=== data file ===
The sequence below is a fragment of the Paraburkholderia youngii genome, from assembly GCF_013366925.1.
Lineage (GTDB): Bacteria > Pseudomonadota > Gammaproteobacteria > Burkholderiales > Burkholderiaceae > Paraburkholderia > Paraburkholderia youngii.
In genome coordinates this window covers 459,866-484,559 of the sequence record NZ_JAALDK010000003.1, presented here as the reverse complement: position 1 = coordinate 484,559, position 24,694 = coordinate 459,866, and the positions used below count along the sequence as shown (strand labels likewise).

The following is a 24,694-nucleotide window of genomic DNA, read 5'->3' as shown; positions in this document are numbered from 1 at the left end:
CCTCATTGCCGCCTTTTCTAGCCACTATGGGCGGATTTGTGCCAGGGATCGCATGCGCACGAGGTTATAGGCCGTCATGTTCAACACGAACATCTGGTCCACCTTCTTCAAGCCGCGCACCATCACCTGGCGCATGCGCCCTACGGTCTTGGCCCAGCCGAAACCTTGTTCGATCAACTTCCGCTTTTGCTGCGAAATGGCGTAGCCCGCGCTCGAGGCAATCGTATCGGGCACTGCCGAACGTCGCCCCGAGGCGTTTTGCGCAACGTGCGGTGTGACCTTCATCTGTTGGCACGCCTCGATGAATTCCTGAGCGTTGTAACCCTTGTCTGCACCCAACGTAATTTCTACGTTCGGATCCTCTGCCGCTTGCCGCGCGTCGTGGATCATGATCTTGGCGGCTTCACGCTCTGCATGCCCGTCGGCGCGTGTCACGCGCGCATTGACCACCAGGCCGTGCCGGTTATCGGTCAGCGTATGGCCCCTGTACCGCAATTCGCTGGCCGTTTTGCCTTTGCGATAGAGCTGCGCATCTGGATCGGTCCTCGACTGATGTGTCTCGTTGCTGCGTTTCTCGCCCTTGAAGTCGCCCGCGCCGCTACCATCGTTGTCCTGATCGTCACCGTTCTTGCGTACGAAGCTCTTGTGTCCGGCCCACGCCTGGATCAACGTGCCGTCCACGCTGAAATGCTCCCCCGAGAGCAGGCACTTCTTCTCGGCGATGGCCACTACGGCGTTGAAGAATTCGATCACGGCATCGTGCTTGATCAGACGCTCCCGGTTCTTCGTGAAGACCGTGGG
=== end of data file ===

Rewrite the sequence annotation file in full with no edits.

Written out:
The sequence below is a fragment of the Paraburkholderia youngii genome, from assembly GCF_013366925.1.
Lineage (GTDB): Bacteria > Pseudomonadota > Gammaproteobacteria > Burkholderiales > Burkholderiaceae > Paraburkholderia > Paraburkholderia youngii.
In genome coordinates this window covers 459,866-484,559 of the sequence record NZ_JAALDK010000003.1, presented here as the reverse complement: position 1 = coordinate 484,559, position 24,694 = coordinate 459,866, and the positions used below count along the sequence as shown (strand labels likewise).

The following is a 24,694-nucleotide window of genomic DNA, read 5'->3' as shown; positions in this document are numbered from 1 at the left end:
CCTCATTGCCGCCTTTTCTAGCCACTATGGGCGGATTTGTGCCAGGGATCGCATGCGCACGAGGTTATAGGCCGTCATGTTCAACACGAACATCTGGTCCACCTTCTTCAAGCCGCGCACCATCACCTGGCGCATGCGCCCTACGGTCTTGGCCCAGCCGAAACCTTGTTCGATCAACTTCCGCTTTTGCTGCGAAATGGCGTAGCCCGCGCTCGAGGCAATCGTATCGGGCACTGCCGAACGTCGCCCCGAGGCGTTTTGCGCAACGTGCGGTGTGACCTTCATCTGTTGGCACGCCTCGATGAATTCCTGAGCGTTGTAACCCTTGTCTGCACCCAACGTAATTTCTACGTTCGGATCCTCTGCCGCTTGCCGCGCGTCGTGGATCATGATCTTGGCGGCTTCACGCTCTGCATGCCCGTCGGCGCGTGTCACGCGCGCATTGACCACCAGGCCGTGCCGGTTATCGGTCAGCGTATGGCCCCTGTACCGCAATTCGCTGGCCGTTTTGCCTTTGCGATAGAGCTGCGCATCTGGATCGGTCCTCGACTGATGTGTCTCGTTGCTGCGTTTCTCGCCCTTGAAGTCGCCCGCGCCGCTACCATCGTTGTCCTGATCGTCACCGTTCTTGCGTACGAAGCTCTTGTGTCCGGCCCACGCCTGGATCAACGTGCCGTCCACGCTGAAATGCTCCCCCGAGAGCAGGCACTTCTTCTCGGCGATGGCCACTACGGCGTTGAAGAATTCGATCACGGCATCGTGCTTGATCAGACGCTCCCGGTTCTTCGTGAAGACCGTGGG